Redis is an open-source (BSD licensed), in-memory data structure store, used as a distributed, in-memory key–value database, cache and message broker,. It can be combined with other databases like MySQL to provide a mechanism to cache your queries.
Most WordPress users use front-end static file caching to speed up their website. Similarly, we need to cache the backend by setup Redis object cache for enhancing server performance.
Redis object cache helps to store the MYSQL query in the RAM’s memory. When a user requests a page for the first time, a MySQL query is performed on the server. Redis caches this query, so when another user requests the same page the object cache will serve the output stored in RAM rather than hitting the fresh MySQL query.
In this article, we will discuss how to set up the Redis object cache to optimize WordPress database usage. Before installing Redis let’s discuss the WordPress Caching System in few words.
WordPress Caching System
WordPress users usually understand at least two caching systems: page caching and browser caching.
Actually, there are many caching systems in WordPress, for example:
- page caching
- browser caching
- database caching
- object caching
- transient caching
- fragment caching
- opcode caching
- CDN caching
We divide them into three types:
1. Server-side Caching: caching at the server level. NGINX FastCGI cache and Varnish page caching are two examples of server-side caching. Another example of server-side caching is object caching.
2. WordPress-side Caching: caching at the WordPress level. We are using many popular caching plugins like W3 Total Cache, WP Rocket, WP Super Cache these all are the example of WordPress-side caching.
3. Client-side Caching: caching at the local browser level. Browser cache is an example of client-side caching.
- Everytime you visit your website again or hit the F5 button to refresh your website, static data will be served from the local browser cache.
Install Redis Server
Here I’m using Ubuntu 20.04 LTS to perform these steps. We are using redislabs/redis repository to download the latest stable version of Redis and install it on our Ubuntu server.
$ sudo add-apt-repository ppa:redislabs/redis
$ sudo apt-get update
$ sudo apt-get install redis-server
You can check the version number to see if the installation has been completed correctly. To check the version number, use the below command:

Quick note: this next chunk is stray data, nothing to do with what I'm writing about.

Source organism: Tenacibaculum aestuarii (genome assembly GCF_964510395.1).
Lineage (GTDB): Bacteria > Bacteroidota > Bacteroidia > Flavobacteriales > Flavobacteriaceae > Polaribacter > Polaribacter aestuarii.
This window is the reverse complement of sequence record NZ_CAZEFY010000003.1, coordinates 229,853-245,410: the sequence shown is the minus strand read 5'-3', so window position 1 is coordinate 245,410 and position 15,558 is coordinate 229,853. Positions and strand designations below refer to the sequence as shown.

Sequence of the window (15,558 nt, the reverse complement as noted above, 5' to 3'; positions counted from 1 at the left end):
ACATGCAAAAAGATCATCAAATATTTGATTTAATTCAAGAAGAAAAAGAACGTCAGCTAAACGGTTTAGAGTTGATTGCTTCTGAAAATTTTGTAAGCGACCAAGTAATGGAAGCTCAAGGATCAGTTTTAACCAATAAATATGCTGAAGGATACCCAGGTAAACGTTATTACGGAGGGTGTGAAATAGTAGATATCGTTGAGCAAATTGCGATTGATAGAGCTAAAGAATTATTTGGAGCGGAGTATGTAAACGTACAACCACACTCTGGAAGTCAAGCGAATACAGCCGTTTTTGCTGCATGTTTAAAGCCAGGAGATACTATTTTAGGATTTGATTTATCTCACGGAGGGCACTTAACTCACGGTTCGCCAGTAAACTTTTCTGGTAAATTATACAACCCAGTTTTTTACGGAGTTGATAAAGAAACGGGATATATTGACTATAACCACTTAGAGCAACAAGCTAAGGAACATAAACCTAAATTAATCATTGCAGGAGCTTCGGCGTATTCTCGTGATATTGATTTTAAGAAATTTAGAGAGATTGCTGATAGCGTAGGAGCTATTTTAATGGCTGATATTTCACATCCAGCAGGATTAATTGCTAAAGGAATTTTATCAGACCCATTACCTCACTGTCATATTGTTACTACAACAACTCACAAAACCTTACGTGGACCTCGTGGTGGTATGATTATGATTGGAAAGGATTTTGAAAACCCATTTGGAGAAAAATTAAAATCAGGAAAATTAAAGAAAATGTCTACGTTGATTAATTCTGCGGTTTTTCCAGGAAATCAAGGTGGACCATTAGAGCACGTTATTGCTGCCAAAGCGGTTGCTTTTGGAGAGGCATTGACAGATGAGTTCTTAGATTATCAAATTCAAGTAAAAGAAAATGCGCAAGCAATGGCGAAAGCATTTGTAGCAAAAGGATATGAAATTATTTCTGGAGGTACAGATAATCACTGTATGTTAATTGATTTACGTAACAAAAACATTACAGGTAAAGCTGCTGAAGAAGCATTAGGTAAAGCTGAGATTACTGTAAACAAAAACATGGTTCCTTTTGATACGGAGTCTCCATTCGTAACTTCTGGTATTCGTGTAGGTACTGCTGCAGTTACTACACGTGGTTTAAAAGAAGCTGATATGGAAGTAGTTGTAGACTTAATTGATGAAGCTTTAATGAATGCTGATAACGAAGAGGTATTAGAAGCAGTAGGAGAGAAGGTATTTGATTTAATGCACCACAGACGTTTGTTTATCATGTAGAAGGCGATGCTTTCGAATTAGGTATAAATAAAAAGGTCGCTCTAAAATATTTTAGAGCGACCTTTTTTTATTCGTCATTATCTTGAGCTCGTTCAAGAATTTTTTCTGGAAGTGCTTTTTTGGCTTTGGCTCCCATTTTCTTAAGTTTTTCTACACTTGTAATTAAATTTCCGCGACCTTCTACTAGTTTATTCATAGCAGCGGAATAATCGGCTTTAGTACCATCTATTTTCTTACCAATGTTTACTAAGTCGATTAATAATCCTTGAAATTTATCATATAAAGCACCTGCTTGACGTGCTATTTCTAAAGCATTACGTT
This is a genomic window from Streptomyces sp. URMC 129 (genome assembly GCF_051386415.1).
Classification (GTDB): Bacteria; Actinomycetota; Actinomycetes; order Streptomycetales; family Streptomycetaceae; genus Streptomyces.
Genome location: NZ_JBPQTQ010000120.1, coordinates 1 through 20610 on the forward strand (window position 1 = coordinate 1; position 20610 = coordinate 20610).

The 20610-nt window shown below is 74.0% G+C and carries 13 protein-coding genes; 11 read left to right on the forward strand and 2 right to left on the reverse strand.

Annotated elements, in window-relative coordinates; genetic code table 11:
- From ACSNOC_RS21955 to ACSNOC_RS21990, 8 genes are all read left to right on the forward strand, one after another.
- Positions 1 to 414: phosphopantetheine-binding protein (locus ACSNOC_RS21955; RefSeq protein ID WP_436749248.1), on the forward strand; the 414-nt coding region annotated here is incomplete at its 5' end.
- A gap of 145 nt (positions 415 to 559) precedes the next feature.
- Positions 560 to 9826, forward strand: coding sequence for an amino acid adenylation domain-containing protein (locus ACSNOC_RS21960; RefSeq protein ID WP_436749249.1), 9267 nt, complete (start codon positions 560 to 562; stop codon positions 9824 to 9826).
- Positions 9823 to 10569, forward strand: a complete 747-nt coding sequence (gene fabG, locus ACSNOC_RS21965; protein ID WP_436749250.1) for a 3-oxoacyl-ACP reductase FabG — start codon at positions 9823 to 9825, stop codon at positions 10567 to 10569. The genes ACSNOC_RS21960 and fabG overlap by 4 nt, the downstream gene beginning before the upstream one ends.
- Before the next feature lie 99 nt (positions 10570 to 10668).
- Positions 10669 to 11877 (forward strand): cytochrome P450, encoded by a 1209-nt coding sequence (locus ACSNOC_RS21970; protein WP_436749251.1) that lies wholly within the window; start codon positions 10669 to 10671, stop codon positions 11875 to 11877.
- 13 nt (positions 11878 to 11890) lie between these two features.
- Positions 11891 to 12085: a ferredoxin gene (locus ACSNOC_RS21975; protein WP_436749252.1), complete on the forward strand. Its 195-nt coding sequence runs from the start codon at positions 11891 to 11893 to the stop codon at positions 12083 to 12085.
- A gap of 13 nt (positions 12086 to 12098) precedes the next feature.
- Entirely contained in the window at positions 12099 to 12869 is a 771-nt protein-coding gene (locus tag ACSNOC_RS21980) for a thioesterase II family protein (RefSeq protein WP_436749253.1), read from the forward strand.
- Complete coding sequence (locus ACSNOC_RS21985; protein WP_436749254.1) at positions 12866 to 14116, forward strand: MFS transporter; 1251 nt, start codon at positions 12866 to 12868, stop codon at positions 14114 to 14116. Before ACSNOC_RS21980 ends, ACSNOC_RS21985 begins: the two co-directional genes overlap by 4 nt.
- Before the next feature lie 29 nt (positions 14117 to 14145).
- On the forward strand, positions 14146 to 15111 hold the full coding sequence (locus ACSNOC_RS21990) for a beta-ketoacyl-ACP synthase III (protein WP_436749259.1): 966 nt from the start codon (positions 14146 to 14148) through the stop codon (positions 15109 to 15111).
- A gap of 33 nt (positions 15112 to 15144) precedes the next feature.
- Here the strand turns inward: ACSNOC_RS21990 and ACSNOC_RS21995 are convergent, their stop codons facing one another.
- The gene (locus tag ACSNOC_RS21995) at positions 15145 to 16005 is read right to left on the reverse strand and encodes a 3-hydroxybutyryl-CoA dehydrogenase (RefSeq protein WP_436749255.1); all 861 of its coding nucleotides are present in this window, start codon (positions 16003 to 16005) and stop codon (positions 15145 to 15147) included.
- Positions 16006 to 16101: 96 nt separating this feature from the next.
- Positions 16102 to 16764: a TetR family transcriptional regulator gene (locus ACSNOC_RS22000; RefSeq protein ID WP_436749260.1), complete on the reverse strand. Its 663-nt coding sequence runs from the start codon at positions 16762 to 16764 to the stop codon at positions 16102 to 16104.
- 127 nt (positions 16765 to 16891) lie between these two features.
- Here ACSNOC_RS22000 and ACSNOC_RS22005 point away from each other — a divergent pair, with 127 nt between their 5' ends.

$ sudo redis-server -v
# Output: Redis server v=6.2.1 sha=00000000:0 malloc=jemalloc-5.1.0 bits=64 build=81a84d60f8ac9371
Since we are playing with WordPress so we need to install a PHP extension called PhpRedis. Now we install the php7.4-redis module for supporting the WordPress Object caching.
$ sudo apt-get install php7.4-redis
Configure Redis Server
Now that we have installed the Redis server, we will adjust the configuration file to improve its default configuration. Edit the redis.conf using below command:
$ sudo nano /etc/redis/redis.conf
Now uncomment maxmemory and maxmemory-policy and set its value.
Now save the file using Ctrl+X 🠒 Y and hit Enter. Now, restart the Redis server and php7.4-fpm using below command:
$ sudo service redis-server restart
$ sudo service php7.4-fpm restart
We configured the Redis server now it up and running on the Ubuntu Cloud server. Run the below command, if the output like this, everything is all right and you are ready to go to the next step.
$ redis-cli ping
Setup Redis Object Cache for WordPress
We have successfully setup Redis from server end. Now we will set up the Redis to run as Object Cache for WordPress Database queries.
The process is really simple. We just need to install a WordPress Plugin called Redis Object Cache by Till Kruss and enable the Object Cache.
Follow the below steps for Redis Object Cache on WordPress:
- Login to WordPress Dashboard
- Open wp-config.php file and add the following line:
- Navigate to Add New under Plugin menu
- Search and Install Redis Object Cache by Till Krüss or download from here:
- Activate the Plugin and navigate to Settings > Redis
- Press the Enable Object Cache button
- That’s it!
The Plugin will automatically add the required files in our WordPress server directory and enable the Redis Cache for MySQL database optimization.
Monitoring Redis Object Cache
We have completed the setup with Redis Server configuration as well as using it on WordPress for Object Cache. In order to monitor Redis Object Cache performance, we can run the following command in the SSH console.
$ redis-cli monitor
After following this steps Redis Object Cache is successfully configured with WordPress.
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